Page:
One of the least-spoken official languages in the world is no doubt Macau's Portuguese, with less than 0.7 per cent of residents using it in daily conversation. Only one Portuguese language school has survived Macau's handover to China, and now the former enclave is having difficulty keeping that alive.
Set up in 1998, the Macau Portuguese School was intended to 'uphold Portuguese language and culture' in post-handover Macau, according to the decree on its foundation.
The private school, which is funded by the Portuguese Ministry of Education and a trust fund, the Oriental Foundation, offers Primary One to Form Six courses in Portuguese.
Now, seven years after the handover, uncertainty hangs over the school's future. But it is not all about apathy towards the language.
The school sits on a plot of land where tycoon Stanley Ho Hung-sun's Sociedade de Jogos de Macau (SJM) plans to build its Grand Lisboa casino development. In 2004, SJM convinced the school to move to Taipa Island, but the plan failed after it drew opposition from nearby residents: they argued that the new location was meant to become a park.
Last month, the government proposed to relocate the school to the waterfront. But, on the site they suggested, it would block the view of the harbour from the A-Ma Temple. That prompted historians and legislators to slam the proposal, saying it would damage the surroundings of the landmark temple, which honours the goddess of seafarers.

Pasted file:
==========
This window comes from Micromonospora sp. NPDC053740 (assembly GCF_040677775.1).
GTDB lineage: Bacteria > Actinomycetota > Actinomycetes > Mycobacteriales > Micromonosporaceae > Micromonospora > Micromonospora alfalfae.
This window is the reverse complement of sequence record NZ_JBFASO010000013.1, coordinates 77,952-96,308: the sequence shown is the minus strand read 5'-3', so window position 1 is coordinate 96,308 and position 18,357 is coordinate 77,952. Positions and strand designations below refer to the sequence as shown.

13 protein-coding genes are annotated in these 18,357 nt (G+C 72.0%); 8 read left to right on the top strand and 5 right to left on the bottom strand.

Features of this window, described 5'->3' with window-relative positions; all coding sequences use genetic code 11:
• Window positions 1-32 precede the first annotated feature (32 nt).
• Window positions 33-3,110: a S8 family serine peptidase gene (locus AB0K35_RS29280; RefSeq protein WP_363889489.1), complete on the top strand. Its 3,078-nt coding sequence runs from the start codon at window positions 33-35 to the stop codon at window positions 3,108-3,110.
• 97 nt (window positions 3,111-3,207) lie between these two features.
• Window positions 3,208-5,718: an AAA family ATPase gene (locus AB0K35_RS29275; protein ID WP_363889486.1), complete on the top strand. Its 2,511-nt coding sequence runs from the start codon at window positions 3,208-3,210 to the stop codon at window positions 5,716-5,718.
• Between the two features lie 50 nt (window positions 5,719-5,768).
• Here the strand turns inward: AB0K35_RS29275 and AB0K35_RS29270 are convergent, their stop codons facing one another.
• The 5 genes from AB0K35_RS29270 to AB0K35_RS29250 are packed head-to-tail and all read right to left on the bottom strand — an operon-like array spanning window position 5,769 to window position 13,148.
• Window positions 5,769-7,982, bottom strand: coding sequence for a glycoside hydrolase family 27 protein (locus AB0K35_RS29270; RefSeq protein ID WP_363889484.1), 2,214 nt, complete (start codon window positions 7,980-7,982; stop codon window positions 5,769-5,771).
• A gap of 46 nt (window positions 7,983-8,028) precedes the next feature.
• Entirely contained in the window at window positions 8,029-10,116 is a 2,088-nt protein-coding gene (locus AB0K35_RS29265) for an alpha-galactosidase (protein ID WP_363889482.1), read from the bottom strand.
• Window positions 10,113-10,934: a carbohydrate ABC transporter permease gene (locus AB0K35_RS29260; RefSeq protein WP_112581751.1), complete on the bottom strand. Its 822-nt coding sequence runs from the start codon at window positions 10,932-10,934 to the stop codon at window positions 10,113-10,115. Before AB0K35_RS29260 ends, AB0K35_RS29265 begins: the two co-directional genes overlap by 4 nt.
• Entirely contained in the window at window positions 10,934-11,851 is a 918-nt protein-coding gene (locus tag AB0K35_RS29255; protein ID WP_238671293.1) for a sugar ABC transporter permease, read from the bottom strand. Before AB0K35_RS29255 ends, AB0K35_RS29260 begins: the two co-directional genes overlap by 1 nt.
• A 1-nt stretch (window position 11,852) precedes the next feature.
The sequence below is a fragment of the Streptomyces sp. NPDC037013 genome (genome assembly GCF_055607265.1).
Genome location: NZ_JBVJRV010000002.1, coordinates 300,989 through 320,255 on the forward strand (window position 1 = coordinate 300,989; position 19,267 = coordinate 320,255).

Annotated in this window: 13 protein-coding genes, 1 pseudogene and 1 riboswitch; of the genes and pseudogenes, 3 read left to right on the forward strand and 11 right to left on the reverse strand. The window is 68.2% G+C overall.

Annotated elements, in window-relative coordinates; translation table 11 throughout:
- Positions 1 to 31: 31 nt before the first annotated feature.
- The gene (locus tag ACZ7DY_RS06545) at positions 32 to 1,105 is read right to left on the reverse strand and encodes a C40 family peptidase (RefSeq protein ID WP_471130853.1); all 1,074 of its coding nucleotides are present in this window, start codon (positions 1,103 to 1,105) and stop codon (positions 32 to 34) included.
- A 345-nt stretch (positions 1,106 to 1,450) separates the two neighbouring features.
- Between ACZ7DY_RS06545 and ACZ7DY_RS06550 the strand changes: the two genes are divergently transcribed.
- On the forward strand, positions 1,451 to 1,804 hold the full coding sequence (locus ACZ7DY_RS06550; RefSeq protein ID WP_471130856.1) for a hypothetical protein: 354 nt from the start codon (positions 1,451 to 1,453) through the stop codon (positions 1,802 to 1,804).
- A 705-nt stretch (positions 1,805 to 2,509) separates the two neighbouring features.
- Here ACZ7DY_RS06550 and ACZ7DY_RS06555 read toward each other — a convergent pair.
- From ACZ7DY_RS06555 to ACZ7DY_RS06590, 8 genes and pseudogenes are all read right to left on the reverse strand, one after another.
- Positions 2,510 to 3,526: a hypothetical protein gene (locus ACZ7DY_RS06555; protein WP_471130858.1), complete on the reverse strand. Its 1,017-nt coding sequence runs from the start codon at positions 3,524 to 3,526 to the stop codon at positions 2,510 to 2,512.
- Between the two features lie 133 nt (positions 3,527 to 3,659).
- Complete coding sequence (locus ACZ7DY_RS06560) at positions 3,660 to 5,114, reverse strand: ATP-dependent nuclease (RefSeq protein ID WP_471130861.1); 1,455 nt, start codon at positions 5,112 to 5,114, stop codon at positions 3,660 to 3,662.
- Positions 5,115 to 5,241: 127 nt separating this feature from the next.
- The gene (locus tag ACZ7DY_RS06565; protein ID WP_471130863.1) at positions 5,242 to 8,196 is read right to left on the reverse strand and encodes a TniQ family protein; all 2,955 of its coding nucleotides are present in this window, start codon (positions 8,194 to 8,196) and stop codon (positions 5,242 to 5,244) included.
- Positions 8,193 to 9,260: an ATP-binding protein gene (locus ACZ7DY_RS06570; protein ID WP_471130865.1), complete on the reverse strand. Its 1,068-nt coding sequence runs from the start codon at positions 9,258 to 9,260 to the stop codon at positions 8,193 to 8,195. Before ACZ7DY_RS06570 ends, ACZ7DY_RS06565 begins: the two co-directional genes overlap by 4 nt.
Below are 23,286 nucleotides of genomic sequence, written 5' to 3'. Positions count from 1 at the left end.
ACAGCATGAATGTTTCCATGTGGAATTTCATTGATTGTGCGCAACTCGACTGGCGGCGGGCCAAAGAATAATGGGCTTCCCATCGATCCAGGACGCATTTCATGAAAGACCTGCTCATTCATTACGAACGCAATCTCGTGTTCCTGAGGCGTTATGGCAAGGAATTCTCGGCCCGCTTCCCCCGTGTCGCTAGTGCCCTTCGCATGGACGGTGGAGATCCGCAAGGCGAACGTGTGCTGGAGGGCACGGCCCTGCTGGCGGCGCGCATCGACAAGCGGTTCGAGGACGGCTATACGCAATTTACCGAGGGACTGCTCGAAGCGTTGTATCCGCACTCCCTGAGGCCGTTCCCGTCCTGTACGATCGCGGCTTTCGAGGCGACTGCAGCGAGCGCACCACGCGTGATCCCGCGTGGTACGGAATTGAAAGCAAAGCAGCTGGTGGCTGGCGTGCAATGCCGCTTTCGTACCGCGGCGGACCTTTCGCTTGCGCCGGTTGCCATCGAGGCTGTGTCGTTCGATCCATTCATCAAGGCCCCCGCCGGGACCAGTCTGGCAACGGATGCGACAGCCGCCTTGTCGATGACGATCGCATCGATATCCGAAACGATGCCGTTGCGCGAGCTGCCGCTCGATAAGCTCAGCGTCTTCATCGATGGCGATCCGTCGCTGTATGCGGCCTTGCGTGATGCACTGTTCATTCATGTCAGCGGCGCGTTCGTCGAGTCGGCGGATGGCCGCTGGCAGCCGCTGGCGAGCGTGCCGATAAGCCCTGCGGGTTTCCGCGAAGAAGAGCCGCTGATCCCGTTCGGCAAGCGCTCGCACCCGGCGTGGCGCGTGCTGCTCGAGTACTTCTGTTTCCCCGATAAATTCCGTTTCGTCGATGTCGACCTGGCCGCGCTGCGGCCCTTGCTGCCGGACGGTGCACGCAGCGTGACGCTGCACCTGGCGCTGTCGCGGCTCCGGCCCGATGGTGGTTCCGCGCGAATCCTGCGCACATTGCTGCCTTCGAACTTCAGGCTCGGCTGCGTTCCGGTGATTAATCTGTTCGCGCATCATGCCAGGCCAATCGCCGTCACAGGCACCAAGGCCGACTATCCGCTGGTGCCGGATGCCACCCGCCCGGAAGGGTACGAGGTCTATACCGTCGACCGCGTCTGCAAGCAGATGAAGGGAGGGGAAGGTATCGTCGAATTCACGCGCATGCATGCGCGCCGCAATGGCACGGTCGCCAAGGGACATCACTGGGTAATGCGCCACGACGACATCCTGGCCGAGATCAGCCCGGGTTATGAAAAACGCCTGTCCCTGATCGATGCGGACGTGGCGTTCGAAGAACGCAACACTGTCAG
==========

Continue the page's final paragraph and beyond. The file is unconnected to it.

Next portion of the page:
Jose Oliveira Paulo, head of the school's parent association, said he was puzzled that it seemed so difficult to find a small plot of land for the city's only Portuguese-language school.
The decreasing number of students poses another challenge. There were more than 1,000 students in 1999, but there are just 600 today. This is not surprising, as the Portuguese-speaking population has shrunk. People of Portuguese descent fell from 3 per cent of the population in 1991 to 1.8 per cent in 2001, while the number of people speaking Portuguese in daily life has more than halved over the same period.
After the handover, knowledge of Chinese has inevitably replaced that of Portuguese as an essential criterion for promotion in the civil service.
The shrinking Portuguese population also makes it difficult and expensive to hire qualified teachers, with 90 per cent of the school's operational cost going into teachers' salaries.
The Macau government has pledged to build the city into an economic bridge between China and Portuguese-speaking countries, but the future of the school - with a natural bridging role - looks decidedly hazy at the moment.